OCZ DDR2 PC2-6400 Platinum EB

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Performance at SPD Settings

Performance Comparisons with SiSoft SANDRA 2004
Synthetic Raw Bandwidth

We began our testing with SiSoftware's SANDRA, the System ANalyzer, Diagnostic and Reporting Assistant, with the memory configured by their SPDs. SANDRA consists of a set of information and diagnostic utilities that can provide a host of useful information about your hardware and operating system.  We ran SANDRA's Memory Bandwidth test with OCZ, Corsair and Kingston memory modules installed on our Asus P5WD2 Premium.

(Note:  Although we had the Asus motherboard we used for testing configured to detect memory timings by SPD, it ran all memory kits with 5-5-5-12 timings, unless we manually specified otherwise.)

Corsair's TWINX set was the overall leader in bandwidth, placing first in both Integer and Floating Point metrics.  In the Integer test, the Corsair modules lead OCZ's set by merely 16MB/s, which in turn beat out Kingston by an additional 40 MB/s.  The same pattern persisted with the Floating Point test, with the order going Corsair, OCZ, and finally Kingston.  Although all sticks were rated equally within the BIOS, OCZ's sticks found their way to just better than middle of the pack.

Performance Comparison with PCMark05
Overall Memory Score

For our next round of benchmarks, we ran the Memory performance module built-into Futuremark's PCMark05. For those interested in more than just the graphs, we've got a quote from Futuremark that explains exactly what this test does and how it works...

"The Memory test suite is a collection of tests that isolate the performance of the memory subsystem. The memory subsystem consists of various devices on the PC. This includes the main memory, the CPU internal cache (known as the L1 cache) and the external cache (known as the L2 cache). As it is difficult to find applications that only stress the memory, we explicitly developed a set of tests geared for this purpose. The tests are written in C++ and assembly. They include: Reading data blocks from memory, Writing data blocks to memory performing copy operations on data blocks, random access to data items and latency testing."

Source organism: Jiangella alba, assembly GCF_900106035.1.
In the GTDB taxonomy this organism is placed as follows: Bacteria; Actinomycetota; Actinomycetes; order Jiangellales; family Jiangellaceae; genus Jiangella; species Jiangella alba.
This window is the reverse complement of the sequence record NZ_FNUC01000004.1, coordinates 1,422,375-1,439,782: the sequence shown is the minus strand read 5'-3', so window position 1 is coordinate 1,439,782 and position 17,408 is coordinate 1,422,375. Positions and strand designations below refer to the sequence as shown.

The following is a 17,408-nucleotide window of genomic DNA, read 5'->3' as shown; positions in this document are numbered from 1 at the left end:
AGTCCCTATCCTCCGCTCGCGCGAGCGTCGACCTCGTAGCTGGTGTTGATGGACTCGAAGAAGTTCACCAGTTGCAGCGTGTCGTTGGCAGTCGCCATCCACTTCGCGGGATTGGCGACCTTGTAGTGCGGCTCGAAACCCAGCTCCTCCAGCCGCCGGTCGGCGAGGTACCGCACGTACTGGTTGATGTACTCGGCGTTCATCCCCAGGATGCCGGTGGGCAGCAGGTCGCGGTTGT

The PCMark05 scores were right on target with the Sandra 2004 scores.  Once again, the Corsair TWIN2X1024A-5400UL kit posted a score that was just a bit higher than the OCZ PC2-6400 set.  Kingston's KHX6000D2K2/1G kit, however, found itself in last place by a hair.  The differences between the highest and lowest kits still came out to less than one percent, so there's not too much to be concerned about.

In-Game Performance Comparisons With Unreal Tournament 2004
Memory Bandwidth and Frame rates 

We also ran through a batch of time demos with the popular shooter Unreal Tournament 2004.  We ran these tests at the "Fastest" setting with a low resolution of 640 X 480, using 16-bit color and textures.  Running Unreal Tournament 2004 with a high-end graphics card at these minimal settings isolates processor and memory performance without being limited by the graphics subsystem. 

In Unreal Tournament 2004, we can see how the variances in bandwidth affect gameplay.  Corsair's memory kit, which led in both the SANDRA and PCMark05 tests, unsurprisingly gave us the highest frame rate as well, topping the charts at 140.38 frames per second.  We were about a half of frame behind when using OCZ's PC2-6400 kit, and Kingston's HyperX modules were almost two frames back from the leader.


Tags:  ATI, DDR, DDR2, OCZ, PC, platinum, PLA

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